Published January 14, 2015
After-hours on any given workday, scores of young soldiers plug into a world that would have earlier generations scratching their heads.
They Tweet on Twitter.com and flit from Facebook to Flickr to YouTube. They are, as the late comedian George Carlin once put it, uplinking, downloading, cutting-edge multi-taskers who can give you a gigabyte in a nanosecond.
And they're fueling a revolution in how the Pentagon connects with troops and the public.
From the front lines of Iraq, where Army Gen. Ray Odierno posts daily updates to his Facebook page, to Fort Huachuca in Sierra Vista, which posts video greetings to deployed troops, America's military is infiltrating the world of online social networking.
"With our younger soldiers, especially, once they're off the Army clock, they're attached to some form of electronic device," said Tanja Linton, a spokeswoman for Fort Huachuca and its military intelligence school, about 75 miles southeast of Tucson.
"They've got their cell phones, their iPods, their laptops; they're texting, Tweeting, surfing — and sometimes they are doing it all at the same time."
Odierno, the commander in charge of military efforts in Iraq, has close to 4,000 "fans" on his page at Facebook.com.
His site proclaims, among other things, that the four-star general is a fan of Motown, classic rock and country music, and that his favorite films include "Animal House" and "Sleepless in Seattle."
Stories referenced on the general's site range from a report on efforts to revive Iraq's air force to an article about an overseas jazz festival that featured Iraqi and American musicians.
The U.S. Army launched its own Facebook page April 16 and has more than 17,000 fans so far.
"It puts a human face on the Army that you might not otherwise see," said Lt. Col. Kevin Arata, head of the service's new online and special media division.
The move to social media has been somewhat unsettling at the Pentagon, with its tradition of top-down authority, he said.
In cyberspace, where anyone can post feedback anonymously, the musings of military supporters can appear alongside those of anti-war critics.
"This is a culture shift for us," Arata said. "When people exchange thoughts, it's not always rosy. That's something we as a culture have to get over."
There also have been technological snags. Many of the social media sites the military is embracing aren't accessible on military computers, due to concerns about network security.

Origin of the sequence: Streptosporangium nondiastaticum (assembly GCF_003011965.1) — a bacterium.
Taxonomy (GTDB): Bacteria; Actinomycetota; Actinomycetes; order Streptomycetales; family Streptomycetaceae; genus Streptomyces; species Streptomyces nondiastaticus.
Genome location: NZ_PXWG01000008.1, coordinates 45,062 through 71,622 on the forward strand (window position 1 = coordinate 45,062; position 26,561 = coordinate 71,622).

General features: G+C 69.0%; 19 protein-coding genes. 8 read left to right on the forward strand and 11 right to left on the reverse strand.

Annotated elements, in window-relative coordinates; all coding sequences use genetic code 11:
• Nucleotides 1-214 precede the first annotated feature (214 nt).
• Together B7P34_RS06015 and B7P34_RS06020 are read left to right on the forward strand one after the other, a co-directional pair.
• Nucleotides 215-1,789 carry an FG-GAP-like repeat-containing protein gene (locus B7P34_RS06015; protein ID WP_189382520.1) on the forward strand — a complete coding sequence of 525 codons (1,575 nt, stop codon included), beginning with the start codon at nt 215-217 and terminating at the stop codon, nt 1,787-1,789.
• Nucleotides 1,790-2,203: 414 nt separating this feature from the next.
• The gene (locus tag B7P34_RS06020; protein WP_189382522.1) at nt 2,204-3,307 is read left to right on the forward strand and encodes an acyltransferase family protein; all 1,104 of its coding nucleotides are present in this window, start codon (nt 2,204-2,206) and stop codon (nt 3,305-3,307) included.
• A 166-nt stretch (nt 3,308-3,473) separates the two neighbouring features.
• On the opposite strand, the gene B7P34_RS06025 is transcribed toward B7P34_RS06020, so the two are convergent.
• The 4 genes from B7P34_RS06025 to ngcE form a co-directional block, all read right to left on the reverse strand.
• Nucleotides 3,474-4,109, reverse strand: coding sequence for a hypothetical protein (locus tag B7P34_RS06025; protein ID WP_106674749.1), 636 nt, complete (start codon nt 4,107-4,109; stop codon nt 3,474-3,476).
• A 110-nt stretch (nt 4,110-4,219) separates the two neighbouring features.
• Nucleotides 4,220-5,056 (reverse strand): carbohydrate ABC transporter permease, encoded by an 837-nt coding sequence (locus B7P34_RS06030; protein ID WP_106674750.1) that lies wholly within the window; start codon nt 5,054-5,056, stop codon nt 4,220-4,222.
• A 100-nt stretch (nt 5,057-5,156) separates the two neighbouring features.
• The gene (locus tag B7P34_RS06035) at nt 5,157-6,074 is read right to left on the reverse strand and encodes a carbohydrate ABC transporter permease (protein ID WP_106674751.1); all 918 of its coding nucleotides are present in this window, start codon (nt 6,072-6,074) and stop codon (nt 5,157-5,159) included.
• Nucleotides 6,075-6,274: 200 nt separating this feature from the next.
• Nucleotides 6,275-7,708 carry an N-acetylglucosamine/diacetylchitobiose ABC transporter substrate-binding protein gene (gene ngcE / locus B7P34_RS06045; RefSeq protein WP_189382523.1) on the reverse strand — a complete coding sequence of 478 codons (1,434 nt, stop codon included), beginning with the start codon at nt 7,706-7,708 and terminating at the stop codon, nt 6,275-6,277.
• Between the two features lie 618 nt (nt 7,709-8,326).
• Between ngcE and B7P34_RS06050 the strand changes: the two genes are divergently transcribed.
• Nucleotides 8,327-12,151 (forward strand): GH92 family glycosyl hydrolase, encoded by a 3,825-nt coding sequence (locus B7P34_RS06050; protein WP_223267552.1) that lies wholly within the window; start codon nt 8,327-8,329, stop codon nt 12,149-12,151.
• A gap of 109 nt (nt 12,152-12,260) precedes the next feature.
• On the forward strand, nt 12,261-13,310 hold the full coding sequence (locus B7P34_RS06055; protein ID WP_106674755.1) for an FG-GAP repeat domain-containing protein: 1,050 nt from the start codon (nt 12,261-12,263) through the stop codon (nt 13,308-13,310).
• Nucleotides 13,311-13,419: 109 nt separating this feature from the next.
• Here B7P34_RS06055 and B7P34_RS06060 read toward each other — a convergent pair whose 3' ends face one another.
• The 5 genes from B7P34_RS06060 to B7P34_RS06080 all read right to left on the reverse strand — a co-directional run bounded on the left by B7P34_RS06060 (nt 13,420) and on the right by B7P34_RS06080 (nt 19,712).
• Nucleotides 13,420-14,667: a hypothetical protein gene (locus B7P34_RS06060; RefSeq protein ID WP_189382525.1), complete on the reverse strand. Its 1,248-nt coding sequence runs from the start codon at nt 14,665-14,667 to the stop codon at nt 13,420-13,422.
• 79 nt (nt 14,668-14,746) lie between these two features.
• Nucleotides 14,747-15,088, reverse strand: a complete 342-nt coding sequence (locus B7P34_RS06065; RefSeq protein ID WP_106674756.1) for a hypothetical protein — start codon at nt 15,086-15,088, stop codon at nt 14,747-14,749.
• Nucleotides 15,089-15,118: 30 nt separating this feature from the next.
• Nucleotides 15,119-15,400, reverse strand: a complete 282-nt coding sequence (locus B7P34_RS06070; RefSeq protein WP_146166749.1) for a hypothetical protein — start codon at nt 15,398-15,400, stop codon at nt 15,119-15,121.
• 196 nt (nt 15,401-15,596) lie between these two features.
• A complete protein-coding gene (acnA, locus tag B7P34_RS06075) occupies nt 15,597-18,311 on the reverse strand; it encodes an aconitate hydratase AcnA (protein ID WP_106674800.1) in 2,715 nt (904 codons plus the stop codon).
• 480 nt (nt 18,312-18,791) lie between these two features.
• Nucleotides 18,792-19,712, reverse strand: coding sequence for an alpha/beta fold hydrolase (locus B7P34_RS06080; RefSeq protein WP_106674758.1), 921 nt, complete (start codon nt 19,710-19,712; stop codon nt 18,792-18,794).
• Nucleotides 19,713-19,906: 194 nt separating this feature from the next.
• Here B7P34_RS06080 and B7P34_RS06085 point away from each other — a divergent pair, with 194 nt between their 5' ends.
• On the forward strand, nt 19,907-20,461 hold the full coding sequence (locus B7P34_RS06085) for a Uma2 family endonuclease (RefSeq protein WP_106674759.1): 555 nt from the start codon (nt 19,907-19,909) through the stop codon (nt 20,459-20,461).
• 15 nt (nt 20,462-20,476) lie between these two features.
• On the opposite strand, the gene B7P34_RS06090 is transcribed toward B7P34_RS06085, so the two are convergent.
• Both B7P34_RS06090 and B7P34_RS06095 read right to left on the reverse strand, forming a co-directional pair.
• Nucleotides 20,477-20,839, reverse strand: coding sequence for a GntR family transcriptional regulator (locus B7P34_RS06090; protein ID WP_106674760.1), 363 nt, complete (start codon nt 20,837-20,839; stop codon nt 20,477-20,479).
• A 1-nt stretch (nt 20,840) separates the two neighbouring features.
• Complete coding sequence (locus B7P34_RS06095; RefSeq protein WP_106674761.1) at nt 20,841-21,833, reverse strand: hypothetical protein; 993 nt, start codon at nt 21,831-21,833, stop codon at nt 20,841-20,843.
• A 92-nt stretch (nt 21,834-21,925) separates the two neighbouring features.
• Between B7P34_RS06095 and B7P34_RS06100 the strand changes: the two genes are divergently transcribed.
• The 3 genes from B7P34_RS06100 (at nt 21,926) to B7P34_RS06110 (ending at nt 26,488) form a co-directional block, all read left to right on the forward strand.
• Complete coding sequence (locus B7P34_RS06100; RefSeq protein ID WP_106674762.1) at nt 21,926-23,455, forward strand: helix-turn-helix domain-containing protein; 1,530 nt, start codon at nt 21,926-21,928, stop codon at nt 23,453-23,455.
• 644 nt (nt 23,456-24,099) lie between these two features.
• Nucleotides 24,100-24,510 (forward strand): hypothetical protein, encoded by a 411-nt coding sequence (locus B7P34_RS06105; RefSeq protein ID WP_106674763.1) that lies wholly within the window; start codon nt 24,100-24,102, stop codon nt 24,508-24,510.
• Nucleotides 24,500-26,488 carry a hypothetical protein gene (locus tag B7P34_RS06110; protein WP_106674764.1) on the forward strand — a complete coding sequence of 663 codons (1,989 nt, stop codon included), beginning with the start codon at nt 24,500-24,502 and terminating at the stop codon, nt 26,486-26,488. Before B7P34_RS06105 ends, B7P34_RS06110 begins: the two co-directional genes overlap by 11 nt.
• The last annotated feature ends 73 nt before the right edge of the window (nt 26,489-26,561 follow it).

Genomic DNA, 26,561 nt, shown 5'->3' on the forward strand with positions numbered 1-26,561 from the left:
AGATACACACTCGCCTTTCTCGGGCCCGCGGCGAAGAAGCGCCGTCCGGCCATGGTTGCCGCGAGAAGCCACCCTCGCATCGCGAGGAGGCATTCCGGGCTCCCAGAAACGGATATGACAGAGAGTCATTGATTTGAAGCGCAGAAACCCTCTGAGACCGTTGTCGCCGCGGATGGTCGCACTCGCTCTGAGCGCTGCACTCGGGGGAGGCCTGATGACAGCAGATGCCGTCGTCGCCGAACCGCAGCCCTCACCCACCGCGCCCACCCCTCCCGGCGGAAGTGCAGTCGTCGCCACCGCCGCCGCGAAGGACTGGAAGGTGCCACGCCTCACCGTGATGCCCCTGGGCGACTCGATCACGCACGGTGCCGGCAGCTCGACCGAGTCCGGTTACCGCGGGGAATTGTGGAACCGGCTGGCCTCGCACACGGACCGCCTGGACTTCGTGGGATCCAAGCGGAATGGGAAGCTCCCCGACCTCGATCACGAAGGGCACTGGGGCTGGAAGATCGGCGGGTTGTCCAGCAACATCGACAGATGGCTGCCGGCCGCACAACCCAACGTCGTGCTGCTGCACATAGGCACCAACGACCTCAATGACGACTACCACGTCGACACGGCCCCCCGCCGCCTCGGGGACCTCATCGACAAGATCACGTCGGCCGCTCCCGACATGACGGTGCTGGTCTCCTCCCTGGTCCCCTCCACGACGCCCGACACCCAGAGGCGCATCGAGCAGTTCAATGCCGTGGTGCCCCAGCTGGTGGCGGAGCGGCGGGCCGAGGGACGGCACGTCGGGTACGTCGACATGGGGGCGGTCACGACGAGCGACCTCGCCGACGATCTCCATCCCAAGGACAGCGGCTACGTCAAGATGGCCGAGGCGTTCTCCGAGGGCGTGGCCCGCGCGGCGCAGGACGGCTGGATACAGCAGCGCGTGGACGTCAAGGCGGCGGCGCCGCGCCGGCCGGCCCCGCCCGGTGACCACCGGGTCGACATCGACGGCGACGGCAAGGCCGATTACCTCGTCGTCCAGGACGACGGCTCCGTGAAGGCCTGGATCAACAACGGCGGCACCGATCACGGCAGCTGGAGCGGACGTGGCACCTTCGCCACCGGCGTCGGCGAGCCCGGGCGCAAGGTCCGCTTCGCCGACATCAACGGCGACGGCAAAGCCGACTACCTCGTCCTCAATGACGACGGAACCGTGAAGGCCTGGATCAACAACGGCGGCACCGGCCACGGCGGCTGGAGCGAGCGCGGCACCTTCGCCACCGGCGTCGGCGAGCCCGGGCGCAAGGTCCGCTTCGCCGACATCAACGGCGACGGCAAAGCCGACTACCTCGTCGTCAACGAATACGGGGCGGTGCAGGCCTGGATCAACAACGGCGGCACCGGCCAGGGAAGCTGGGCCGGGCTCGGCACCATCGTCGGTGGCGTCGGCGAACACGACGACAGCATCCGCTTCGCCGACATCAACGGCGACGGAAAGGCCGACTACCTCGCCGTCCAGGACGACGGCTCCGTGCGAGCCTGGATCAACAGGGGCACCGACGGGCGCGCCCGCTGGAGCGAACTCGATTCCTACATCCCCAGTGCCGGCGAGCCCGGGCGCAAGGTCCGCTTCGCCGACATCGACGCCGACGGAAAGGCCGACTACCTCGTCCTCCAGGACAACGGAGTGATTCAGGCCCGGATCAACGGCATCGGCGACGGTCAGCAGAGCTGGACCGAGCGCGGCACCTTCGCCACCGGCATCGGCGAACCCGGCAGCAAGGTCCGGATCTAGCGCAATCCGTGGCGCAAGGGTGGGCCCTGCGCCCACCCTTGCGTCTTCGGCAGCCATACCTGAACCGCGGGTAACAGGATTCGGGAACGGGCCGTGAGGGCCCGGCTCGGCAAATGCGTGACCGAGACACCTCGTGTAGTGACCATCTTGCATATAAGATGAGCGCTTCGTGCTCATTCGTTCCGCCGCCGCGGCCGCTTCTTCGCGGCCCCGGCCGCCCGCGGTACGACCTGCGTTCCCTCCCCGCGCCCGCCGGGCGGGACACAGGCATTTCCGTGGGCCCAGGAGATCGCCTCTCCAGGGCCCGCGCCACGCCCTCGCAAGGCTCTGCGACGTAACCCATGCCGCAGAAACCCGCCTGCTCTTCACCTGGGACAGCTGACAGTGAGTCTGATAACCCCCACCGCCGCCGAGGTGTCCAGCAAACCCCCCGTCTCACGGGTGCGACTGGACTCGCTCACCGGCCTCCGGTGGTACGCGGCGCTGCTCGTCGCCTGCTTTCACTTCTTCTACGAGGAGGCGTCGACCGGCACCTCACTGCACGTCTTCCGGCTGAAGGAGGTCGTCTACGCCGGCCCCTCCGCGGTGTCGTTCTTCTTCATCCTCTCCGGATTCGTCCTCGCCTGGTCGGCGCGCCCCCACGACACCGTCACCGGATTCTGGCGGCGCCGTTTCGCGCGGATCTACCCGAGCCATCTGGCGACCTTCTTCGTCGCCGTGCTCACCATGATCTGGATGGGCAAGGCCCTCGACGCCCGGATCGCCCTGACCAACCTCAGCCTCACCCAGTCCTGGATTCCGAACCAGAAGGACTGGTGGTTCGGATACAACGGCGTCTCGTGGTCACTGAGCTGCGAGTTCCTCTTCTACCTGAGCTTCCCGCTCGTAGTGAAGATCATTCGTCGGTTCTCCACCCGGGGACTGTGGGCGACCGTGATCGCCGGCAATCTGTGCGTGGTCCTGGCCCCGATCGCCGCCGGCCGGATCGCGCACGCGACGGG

Solutions are being sought, Arata said. In some cases, staffers have had to work around the issue by having one office computer that isn't connected to military networks.
Locally, Fort Huachuca is using Facebook, YouTube and TroopTube — the Pentagon's version of YouTube — for many forms of outreach.
Last Christmas, for example, the fort's public affairs office arranged for local Army families to post online video greetings to deployed soldiers.
Bonnie Sanders, 32, a mother of two, said she was grateful that the new technology allowed her to connect with her husband, Staff Sgt. Roland Sanders, a member of the fort's 11th Signal Brigade who recently returned from a 15-month stint overseas.
"It was emotional. It choked me up," she said of the experience. "It felt good knowing that he would know we were thinking of him."
Fort Huachuca also posts footage from its "Fort Report" cable TV show on YouTube and TroopTube. The video segments include informational clips on cultural and sporting events, health alerts and other aspects of Army life.
In Tucson, Davis-Monthan Air Force Base has not yet taken the plunge into new media, said 1st Lt. Mary Pekas, a base spokeswoman. Staffers there are still awaiting instructions from Air Force headquarters on how to proceed, she said.
The general public isn't flocking to Pentagon-sponsored sites yet, judging by numbers.
Last year, for example, a video clip showing decrepit Army barracks at Fort Bragg in North Carolina, posted on YouTube by an outraged parent, drew nearly half-a-million viewers. The Army's official YouTube clips typically draw fewer than 5,000 viewers.
The push to social networking is a smart move on the military's part, said Sean Aday, an associate professor of media and public affairs at George Washington University in Washington, D.C., who recently spent time in Afghanistan teaching government leaders there how to deal with the press.
Much of what the Pentagon posts online is akin to advertising that aims to create a good impression, Aday said. Viewers drawn to such sites most likely already have a positive opinion of the military, he added.
The wider public may be more inclined to take the Pentagon's pronouncements with a grain of salt and to rely more on independent news reporting for information about the military, he said.
"Who is reading the general's Twitter page? It's probably someone who is predisposed to thinking that the general is right about things. It's sort of like preaching to the choir," Aday said.
"From a public-relations standpoint, maintaining that kind of support makes a lot of sense," he said. "You want to keep the choir singing your tune."